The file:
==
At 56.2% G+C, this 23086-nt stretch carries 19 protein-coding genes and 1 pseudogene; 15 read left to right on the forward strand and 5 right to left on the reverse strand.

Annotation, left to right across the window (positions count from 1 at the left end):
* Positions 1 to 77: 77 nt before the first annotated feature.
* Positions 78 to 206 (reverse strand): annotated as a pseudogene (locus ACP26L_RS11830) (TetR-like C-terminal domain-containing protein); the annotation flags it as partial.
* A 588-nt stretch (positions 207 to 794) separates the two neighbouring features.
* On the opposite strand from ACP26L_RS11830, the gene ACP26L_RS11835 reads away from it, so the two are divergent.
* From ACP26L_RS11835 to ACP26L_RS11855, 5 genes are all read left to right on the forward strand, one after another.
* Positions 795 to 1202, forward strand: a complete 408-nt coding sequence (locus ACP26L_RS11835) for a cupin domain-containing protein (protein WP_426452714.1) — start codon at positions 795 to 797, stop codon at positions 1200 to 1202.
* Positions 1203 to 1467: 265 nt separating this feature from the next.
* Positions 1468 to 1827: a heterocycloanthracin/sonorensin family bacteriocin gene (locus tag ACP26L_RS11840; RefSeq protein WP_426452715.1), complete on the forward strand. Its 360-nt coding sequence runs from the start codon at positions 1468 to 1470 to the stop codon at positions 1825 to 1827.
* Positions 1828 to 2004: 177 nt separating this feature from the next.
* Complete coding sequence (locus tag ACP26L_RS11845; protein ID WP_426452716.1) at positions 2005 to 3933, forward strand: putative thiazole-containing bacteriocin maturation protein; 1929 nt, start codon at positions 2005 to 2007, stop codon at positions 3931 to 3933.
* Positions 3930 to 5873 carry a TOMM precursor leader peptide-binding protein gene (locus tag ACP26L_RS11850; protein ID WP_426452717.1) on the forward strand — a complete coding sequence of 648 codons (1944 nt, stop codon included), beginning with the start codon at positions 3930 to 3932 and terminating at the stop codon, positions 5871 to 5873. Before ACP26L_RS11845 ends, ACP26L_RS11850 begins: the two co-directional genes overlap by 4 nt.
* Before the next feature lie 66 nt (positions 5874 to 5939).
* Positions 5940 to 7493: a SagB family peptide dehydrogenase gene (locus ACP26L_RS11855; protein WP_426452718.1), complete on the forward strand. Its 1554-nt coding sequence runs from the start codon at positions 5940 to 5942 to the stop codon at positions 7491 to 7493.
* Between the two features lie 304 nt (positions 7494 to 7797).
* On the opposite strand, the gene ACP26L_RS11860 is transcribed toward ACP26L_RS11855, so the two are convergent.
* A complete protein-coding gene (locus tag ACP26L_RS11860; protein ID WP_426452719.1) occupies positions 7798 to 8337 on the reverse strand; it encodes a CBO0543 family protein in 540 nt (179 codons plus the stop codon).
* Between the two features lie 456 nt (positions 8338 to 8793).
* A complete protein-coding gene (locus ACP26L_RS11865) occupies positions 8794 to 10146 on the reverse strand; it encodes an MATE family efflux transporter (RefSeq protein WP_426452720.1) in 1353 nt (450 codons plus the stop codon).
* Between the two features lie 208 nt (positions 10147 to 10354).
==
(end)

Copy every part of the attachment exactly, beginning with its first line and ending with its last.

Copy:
At 56.2% G+C, this 23086-nt stretch carries 19 protein-coding genes and 1 pseudogene; 15 read left to right on the forward strand and 5 right to left on the reverse strand.

Annotation, left to right across the window (positions count from 1 at the left end):
* Positions 1 to 77: 77 nt before the first annotated feature.
* Positions 78 to 206 (reverse strand): annotated as a pseudogene (locus ACP26L_RS11830) (TetR-like C-terminal domain-containing protein); the annotation flags it as partial.
* A 588-nt stretch (positions 207 to 794) separates the two neighbouring features.
* On the opposite strand from ACP26L_RS11830, the gene ACP26L_RS11835 reads away from it, so the two are divergent.
* From ACP26L_RS11835 to ACP26L_RS11855, 5 genes are all read left to right on the forward strand, one after another.
* Positions 795 to 1202, forward strand: a complete 408-nt coding sequence (locus ACP26L_RS11835) for a cupin domain-containing protein (protein WP_426452714.1) — start codon at positions 795 to 797, stop codon at positions 1200 to 1202.
* Positions 1203 to 1467: 265 nt separating this feature from the next.
* Positions 1468 to 1827: a heterocycloanthracin/sonorensin family bacteriocin gene (locus tag ACP26L_RS11840; RefSeq protein WP_426452715.1), complete on the forward strand. Its 360-nt coding sequence runs from the start codon at positions 1468 to 1470 to the stop codon at positions 1825 to 1827.
* Positions 1828 to 2004: 177 nt separating this feature from the next.
* Complete coding sequence (locus tag ACP26L_RS11845; protein ID WP_426452716.1) at positions 2005 to 3933, forward strand: putative thiazole-containing bacteriocin maturation protein; 1929 nt, start codon at positions 2005 to 2007, stop codon at positions 3931 to 3933.
* Positions 3930 to 5873 carry a TOMM precursor leader peptide-binding protein gene (locus tag ACP26L_RS11850; protein ID WP_426452717.1) on the forward strand — a complete coding sequence of 648 codons (1944 nt, stop codon included), beginning with the start codon at positions 3930 to 3932 and terminating at the stop codon, positions 5871 to 5873. Before ACP26L_RS11845 ends, ACP26L_RS11850 begins: the two co-directional genes overlap by 4 nt.
* Before the next feature lie 66 nt (positions 5874 to 5939).
* Positions 5940 to 7493: a SagB family peptide dehydrogenase gene (locus ACP26L_RS11855; protein WP_426452718.1), complete on the forward strand. Its 1554-nt coding sequence runs from the start codon at positions 5940 to 5942 to the stop codon at positions 7491 to 7493.
* Between the two features lie 304 nt (positions 7494 to 7797).
* On the opposite strand, the gene ACP26L_RS11860 is transcribed toward ACP26L_RS11855, so the two are convergent.
* A complete protein-coding gene (locus tag ACP26L_RS11860; protein ID WP_426452719.1) occupies positions 7798 to 8337 on the reverse strand; it encodes a CBO0543 family protein in 540 nt (179 codons plus the stop codon).
* Between the two features lie 456 nt (positions 8338 to 8793).
* A complete protein-coding gene (locus ACP26L_RS11865) occupies positions 8794 to 10146 on the reverse strand; it encodes an MATE family efflux transporter (RefSeq protein WP_426452720.1) in 1353 nt (450 codons plus the stop codon).
* Between the two features lie 208 nt (positions 10147 to 10354).